Constancy and Change
The Ise Shrine is a Shinto temple, built in Japan in the 7th century. It's been in existence for over 1300 years, but has had an unusual kind of "continual" existence. You see, every 20 years, the Shrine is ritually taken apart and re-built according to the original plan, but using entirely new materials. This last occured in 1993, so now the Shrine, depending on how you look at it, is either more than 1300 years old or just 5 years old! Its existence is maintained the way a living organsim maintains itself: new materials - air, water, food - are regularly taken in, and new cells are constantly replacing old ones, but all the while the plant or animal retains its own identity as an individual organism of a particular type. Aristotle (in " De Anima") asked what it is that remained constant in the organism amidst all the change. His answer was the "psuche" or soul - from which we get our word "psychology." But "psuche" doesn't refer to any "self" or "consciousness" that the person, plant or animal possesses, rather it is what we might call the functional organization of its parts - the way they are put together so that the creature is alive rather than dead, the way bricks, wood, and tiles are asssembled in such a way a to make a temple. Later, Christian thinkers made the soul into a separate substance that could have a separate, immortal existence apart from the body. But for Aristotle the soul was simply this functional organization by virtue of which we were alive rather than a pile of meat and bones.
The "soul" of Ise Shrine however is not simply a blueprint. It's soul is in its continued re-construction as a temple. What if, one year in its long history , a feudal lord had commandeered the building for use as his private palace, or used it to stable his horses? Or if the local population remembered all the skills needed to re-construct the building, but lost their faith in Shinto, and instead decided to use it as their town hall? Or, if Disney were to come along and buy up the town and hire the workers to re-build it as part of a theme park? Because its use would have been lost, its soul, its identity would be lost in a far more profound way than is caused by the ongoing replacement of its constituent materials.
In Buddhist literature, we are constantly reminded of the empty, changing, impermanent nature of the self, of all things. But there is an element of constancy that we might call the "soul" of practice that we must understand as well. These days I manage to visit Joko out in San Diego only once or twice a year, but when I visit, even though I know everything changes, there's something about her that I expect to be the same. For instance, I don't expect her to one day say that she's given up Zen to devote all her energy to playing the stock market! If there's no permanent "self" that is Joko, what am I counting on? One way to look at it might be to think about what enables the Ise Shrine to be re-built generation after generation. There needs to both the presence of something, and the absence of something. We need the presence of a tradition of practice, which like the soul of the shrine is not simply in the mind or expertise or habits of any one individual, but which itself molds generation after generation of builders and practitioners. And yet each individual must also take responsibility for learning and maintaining his craft or practice. When we think of what could happen to destroy the "soul" of the shrine - the ego of a feudal lord, the lack of faith or ignorance of the local population, the greed of an international corporation - we are describing instances of what must be absent for true practice to continue. Our egotism, our greed, and so on - all the expressions of our self-centeredness - all have the potential to de-rail us from our path of practice. But the longer and more genuinely we practice, the less liable these self-centered reactions are to de-rail us. Instead they become the very stuff and object of our practice and our awareness. Gradually, self-centeredness plays a smaller and smaller destabilizing role in our lives; more and more our individual life and the life, or soul, of practice become one. This is what I can count on remaining constant each time I visit Joko. A life of practice less and less (but never never!) destabilized by self-centeredness.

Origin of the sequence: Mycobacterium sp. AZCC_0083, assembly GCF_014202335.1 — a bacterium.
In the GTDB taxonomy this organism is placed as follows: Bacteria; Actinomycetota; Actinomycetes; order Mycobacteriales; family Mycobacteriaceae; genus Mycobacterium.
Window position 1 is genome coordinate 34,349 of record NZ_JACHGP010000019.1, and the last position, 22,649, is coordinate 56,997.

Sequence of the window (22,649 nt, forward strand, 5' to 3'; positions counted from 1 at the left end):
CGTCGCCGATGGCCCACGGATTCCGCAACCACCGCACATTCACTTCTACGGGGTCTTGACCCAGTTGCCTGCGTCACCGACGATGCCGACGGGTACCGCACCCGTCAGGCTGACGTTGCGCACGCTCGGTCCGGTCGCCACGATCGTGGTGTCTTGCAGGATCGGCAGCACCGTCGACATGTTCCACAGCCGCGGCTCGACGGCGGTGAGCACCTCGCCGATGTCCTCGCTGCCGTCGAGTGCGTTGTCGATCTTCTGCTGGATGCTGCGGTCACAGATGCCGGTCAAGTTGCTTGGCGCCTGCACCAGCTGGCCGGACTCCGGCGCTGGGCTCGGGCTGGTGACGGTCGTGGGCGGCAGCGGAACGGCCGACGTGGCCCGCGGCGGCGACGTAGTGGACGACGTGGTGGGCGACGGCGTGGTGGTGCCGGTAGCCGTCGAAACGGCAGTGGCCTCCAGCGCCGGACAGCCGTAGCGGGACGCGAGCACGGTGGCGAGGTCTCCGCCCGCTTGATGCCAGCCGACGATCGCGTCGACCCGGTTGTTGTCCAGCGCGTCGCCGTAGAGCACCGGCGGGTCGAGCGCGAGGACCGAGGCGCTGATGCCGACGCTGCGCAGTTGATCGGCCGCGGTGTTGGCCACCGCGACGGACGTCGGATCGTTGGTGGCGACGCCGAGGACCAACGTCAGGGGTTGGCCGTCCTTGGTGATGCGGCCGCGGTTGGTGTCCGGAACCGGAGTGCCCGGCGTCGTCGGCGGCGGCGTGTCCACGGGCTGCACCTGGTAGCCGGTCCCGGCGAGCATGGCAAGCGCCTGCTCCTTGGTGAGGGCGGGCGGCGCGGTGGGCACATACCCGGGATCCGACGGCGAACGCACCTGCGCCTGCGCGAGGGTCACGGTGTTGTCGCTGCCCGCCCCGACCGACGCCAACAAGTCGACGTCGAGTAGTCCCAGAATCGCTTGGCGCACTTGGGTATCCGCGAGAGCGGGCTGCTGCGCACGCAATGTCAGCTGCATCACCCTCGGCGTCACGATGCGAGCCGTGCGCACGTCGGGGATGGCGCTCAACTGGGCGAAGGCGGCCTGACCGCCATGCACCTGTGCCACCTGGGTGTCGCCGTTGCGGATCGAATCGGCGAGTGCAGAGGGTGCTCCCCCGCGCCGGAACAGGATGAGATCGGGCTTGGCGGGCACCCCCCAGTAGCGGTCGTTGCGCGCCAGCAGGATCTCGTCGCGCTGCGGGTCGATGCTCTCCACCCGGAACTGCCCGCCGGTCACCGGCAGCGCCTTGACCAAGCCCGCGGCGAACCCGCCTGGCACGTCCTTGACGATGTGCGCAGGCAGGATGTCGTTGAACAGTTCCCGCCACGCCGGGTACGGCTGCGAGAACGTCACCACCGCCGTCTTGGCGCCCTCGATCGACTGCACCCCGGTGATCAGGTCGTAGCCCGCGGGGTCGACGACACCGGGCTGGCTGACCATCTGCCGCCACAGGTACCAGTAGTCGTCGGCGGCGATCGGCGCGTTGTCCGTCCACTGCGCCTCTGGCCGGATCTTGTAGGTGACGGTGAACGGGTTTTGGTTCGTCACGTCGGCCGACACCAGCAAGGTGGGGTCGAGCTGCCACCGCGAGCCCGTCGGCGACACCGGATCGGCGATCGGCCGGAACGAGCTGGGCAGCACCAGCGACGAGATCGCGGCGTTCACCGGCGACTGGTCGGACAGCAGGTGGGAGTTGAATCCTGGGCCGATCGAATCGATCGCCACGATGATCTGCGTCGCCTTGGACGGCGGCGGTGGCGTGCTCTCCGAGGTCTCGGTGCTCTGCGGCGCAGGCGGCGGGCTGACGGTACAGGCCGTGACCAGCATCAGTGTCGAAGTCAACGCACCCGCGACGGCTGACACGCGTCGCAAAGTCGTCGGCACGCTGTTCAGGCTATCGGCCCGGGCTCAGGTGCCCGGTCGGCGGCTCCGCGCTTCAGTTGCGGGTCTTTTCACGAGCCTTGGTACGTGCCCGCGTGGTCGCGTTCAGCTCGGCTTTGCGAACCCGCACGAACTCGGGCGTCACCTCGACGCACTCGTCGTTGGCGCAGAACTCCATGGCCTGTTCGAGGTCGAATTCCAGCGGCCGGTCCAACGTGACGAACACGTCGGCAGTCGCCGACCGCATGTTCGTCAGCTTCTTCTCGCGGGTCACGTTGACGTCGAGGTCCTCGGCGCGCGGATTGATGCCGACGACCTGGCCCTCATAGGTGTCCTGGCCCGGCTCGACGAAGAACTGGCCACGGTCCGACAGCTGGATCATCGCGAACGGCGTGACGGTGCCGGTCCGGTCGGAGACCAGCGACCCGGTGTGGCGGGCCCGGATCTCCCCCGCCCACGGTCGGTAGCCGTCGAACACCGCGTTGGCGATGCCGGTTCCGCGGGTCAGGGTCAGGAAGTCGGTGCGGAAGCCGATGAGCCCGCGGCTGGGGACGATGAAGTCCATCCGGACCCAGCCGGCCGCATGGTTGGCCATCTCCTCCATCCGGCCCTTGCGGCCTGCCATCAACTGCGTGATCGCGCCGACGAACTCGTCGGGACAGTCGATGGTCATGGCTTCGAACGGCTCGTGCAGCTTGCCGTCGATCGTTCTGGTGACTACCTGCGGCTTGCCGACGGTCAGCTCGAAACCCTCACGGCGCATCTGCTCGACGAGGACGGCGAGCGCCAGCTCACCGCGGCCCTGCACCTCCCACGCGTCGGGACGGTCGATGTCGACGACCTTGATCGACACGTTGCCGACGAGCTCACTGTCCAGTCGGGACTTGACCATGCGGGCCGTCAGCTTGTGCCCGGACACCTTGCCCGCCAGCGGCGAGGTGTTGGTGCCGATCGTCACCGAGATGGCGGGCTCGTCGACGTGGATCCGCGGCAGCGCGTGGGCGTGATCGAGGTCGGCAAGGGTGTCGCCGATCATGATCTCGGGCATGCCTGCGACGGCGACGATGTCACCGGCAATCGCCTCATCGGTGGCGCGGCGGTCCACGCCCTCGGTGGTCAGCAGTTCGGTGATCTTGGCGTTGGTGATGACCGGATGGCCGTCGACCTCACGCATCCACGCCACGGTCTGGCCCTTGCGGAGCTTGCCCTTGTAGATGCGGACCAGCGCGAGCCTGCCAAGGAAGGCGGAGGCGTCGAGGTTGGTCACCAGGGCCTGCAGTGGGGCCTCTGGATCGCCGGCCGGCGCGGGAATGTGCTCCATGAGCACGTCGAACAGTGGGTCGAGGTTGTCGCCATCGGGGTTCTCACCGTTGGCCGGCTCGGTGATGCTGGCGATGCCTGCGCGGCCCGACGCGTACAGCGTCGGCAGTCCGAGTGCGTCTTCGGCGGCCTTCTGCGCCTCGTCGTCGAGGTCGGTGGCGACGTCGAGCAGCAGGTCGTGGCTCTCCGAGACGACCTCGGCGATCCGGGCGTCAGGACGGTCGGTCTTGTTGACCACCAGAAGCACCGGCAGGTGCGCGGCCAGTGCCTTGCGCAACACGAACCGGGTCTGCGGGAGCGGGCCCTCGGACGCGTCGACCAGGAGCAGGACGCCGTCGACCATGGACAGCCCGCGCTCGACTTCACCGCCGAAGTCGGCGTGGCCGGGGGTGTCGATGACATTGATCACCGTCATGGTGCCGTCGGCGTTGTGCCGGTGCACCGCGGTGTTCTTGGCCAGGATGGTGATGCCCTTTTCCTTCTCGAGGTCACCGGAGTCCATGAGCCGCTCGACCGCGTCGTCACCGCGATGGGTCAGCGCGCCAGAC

When we ask how practice is supposed to change our lives, we can think of the Ise Shrine and how in any given generation it is being used. The same building could be used as a temple to enrich the lives of a whole community, or it could be used as a mansion to gratify the whims of a single person. The "same" building, but a different "soul." Is who we are fundamentally changed by practice? Or is it a matter of how we use our life, turning inward to serve the self-centered whims of a single person. or turning outward, to serve Life?